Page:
Chapel for America’s Airmen

JBSA-Lackland AFB, Texas

SLA Architects was the architectural and interiors consultant on this project for the Fort Worth District US Army Corps of Engineers on the Kenall/Freese and Nichols JV team. The goal of the project is to consolidate the current insufficient and scattered worship and educational facilities into one well-planned, well-designed area. The new building(s) should inspire spirituality and be welcoming for all trainees at JBSA-Lackland AFB and will serve as a place of spiritual respite for all trainees during their stay.

Our task was to develop the Planning Charrette Report, Level II which documents the validation of programming and initial budget for the Chapel for America’s Airmen at Joint-Base San Antonio in Lackland AFB. The facility must accomodate nineteen separate religions while respecting the traditions of each but not giving more significance than any other. The Chapel Center & Ed/Admin facility totaled 86,977sf and featured a 10,370sf canopy. The proposed design provides worship spaces, administrative and religious educational classrooms for the great variety of religious groups that attend the Basic Military Trainee (BMT) program at JBSA-Lackland AFB.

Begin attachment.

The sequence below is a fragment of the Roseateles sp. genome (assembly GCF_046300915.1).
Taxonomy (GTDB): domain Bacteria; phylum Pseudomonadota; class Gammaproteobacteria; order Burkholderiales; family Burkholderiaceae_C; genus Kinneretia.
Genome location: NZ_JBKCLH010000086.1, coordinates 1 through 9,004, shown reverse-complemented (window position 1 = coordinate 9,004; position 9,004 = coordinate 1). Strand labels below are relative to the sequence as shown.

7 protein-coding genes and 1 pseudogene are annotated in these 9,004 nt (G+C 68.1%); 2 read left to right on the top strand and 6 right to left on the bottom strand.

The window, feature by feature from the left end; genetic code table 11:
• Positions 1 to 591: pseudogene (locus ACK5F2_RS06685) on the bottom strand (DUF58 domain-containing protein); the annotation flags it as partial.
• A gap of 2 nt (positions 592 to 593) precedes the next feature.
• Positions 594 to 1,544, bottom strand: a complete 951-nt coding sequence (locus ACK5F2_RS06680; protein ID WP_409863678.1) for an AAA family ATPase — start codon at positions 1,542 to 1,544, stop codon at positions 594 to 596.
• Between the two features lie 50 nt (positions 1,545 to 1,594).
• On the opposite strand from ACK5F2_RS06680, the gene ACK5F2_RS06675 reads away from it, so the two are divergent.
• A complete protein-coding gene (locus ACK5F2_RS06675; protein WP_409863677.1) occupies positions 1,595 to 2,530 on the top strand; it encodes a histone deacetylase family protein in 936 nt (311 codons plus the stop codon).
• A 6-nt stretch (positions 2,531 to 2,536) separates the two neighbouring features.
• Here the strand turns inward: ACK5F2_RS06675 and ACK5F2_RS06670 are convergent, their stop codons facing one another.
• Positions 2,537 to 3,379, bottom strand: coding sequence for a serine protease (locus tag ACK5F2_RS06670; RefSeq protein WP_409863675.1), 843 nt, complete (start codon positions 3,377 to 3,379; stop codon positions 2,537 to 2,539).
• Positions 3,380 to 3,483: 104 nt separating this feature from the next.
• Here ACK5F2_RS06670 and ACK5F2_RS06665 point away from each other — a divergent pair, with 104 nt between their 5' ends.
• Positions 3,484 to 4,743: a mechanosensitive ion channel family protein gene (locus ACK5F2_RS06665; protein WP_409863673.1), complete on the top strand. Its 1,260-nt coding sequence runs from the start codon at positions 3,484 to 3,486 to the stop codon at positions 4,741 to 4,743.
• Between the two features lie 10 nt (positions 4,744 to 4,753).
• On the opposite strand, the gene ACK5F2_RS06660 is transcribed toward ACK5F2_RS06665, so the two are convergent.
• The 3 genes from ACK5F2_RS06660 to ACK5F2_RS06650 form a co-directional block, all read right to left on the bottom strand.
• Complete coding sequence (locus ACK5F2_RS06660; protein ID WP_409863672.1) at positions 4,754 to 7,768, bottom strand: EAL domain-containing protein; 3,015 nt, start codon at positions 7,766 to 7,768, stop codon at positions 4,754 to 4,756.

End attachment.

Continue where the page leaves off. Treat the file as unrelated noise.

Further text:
The challenge was to design an “architecturally significant building” that would serve as a showcase location on base “similar to the US Air Force Academy Cadet Chapel” in Colorado Springs, CO. With no budgetary numbers given at notice-to-proceed, we provided a cost estimate based on other significant buildings such as the Perot Museum in Dallas, TX and the Sydney Opera House in Australia. The initial budget came in at $150M, which well exceeded the government’s preliminary costing analysis. Through an intensive week-long charrete at Lackland AFB with the full Project Delivery Team on site, we engaged with the nineteen different religions who required both worship and educational space to determine their space requirements and special needs (which were abundant). After the charrette, we returned back to the office and developed a new program that provided a slightly less “architecturally significant” facility, but that still met all user needs and had an initial cost estimate of $49M.